VOIP Provider Succeeds in Enjoining Minnesota PUC

The case rose out of a Minnesota Department of Commerce (“MDOC”) investigation of Vonage, a firm providing voice-over-IP (VoIP) services which allow voice communications over the Internet. The MDOC investigation led to a complaint being filed by the MDOC before the Minnesota Public Utilities Commission (“MPUC”). In the complaint the MDOC alleged that Vonage was subject to regulation as a telecommunications services provider, and had failed to (1) obtain a proper certificate of authority required to provide telephone services in Minnesota, (2) submit a required 911 service plan, (3) pay 911 fees and (4) file a tariff. The MDOC’s complaint ultimately resulted in an MPUC order directing Vonage to comply within 30 days with Minnesota statues and rules regarding the offering of telephone service.Vonage sought injunctive relief in federal district court, arguing, inter alia, that it could not be regulated under the Minnesota laws that regulate telephone companies. Vonage argued that under federal law its VoIP services were “information services”, rather than “telecommunication services”, and that only services falling into the latter category could be regulated by state law.

In determining whether Vonage’s VoIP service was a “telecommunications service” or an “information service”, the federal district court followed the federal Communications Act’s explication of these categories. According to the Act, ”telecommunications services” consist in the “offering of transmission, between or among points specified by the user, of information or the user’s choosing, without change in the form or content of the information as sent and received.” In contrast, “information services” consist in the “offering of a capability for generating, acquiring, storing, transforming, processing, retrieving, utilizing, or making available information via telecommunications.”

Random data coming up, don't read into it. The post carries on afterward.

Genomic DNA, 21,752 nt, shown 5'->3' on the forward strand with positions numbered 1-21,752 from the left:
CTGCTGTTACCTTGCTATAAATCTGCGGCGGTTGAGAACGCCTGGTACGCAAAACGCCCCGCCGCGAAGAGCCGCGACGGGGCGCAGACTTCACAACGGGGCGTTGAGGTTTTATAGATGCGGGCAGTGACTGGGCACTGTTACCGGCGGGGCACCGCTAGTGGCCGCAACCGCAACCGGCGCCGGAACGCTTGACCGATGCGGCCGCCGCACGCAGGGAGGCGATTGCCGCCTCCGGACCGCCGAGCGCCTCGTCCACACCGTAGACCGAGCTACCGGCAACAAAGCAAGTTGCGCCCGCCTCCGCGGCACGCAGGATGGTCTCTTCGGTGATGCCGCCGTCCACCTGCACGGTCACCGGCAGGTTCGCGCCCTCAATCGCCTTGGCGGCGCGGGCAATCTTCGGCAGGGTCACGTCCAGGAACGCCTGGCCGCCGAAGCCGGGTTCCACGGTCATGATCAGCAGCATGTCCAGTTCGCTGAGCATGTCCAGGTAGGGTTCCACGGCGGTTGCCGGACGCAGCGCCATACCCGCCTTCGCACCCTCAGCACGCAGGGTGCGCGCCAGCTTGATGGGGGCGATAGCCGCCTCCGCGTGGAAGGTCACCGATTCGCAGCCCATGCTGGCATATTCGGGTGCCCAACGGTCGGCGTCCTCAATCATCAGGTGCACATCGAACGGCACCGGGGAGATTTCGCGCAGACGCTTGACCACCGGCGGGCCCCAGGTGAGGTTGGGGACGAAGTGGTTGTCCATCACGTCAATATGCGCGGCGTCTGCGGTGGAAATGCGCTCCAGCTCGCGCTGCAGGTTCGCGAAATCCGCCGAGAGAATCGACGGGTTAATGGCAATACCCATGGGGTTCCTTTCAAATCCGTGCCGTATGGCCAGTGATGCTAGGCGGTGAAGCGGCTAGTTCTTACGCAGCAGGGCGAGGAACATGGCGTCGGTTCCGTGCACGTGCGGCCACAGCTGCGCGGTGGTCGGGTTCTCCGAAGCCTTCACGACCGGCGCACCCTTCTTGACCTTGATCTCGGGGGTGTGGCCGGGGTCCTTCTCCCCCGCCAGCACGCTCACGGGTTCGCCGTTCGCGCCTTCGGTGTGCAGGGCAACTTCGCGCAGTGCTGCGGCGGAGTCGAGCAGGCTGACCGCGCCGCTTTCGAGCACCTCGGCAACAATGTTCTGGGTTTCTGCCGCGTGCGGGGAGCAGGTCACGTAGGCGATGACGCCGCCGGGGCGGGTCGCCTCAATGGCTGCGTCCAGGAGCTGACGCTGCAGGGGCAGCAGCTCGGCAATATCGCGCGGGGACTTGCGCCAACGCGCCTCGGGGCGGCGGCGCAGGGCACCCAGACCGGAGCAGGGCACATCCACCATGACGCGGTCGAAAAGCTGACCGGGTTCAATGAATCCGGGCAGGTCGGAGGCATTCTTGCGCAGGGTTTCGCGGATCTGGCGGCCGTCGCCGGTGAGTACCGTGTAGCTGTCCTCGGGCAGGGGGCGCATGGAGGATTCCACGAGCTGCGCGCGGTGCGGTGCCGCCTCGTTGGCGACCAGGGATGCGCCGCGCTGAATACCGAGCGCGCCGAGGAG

Having examined these categories, the district court found that the VoIP service provided by Vonage constitutes an information service because the information transmitted is transformed in the process of transmission. Vonage’s service allows customers using a computer to place a VoIP call to any person’s telephone number for receipt on their ordinary telephone handset, and for persons using ordinary telephone handsets to place a call to any Vonage customer, for receipt via their computer using a headset. (Vonage does not provide telephone-to-telephone VoIP services.) To complete a call from the computer of a Vonage customer to the recipient’s telephone handset, Vonage must transform information in the VoIP format into a form suitable for a public switched telephone network (“PSTN”); i.e., the ordinary telephone network. Conversely, when a person using an ordinary telephone calls a Vonage user, Vonage must transform information in the PSTN format into the VoIP format that allows receipt via the Vonage customer’s computer.

Accordingly, Vonage’s service is not a telecommunications service because ”from the user’s stand point’ the form of a transmission undergoes a net change” (internal quotations omitted). Finally, the district court agreed with Vonage respecting the scope of state regulatory authority: “In its role as an interpreter of legislative intent,” the Court held, “the Court applies federal law demonstrating Congress’s desire that information services such as those provided by Vonage must not be regulated by state law enforced by the MPUC”. The Court granted the injunction.

text of case

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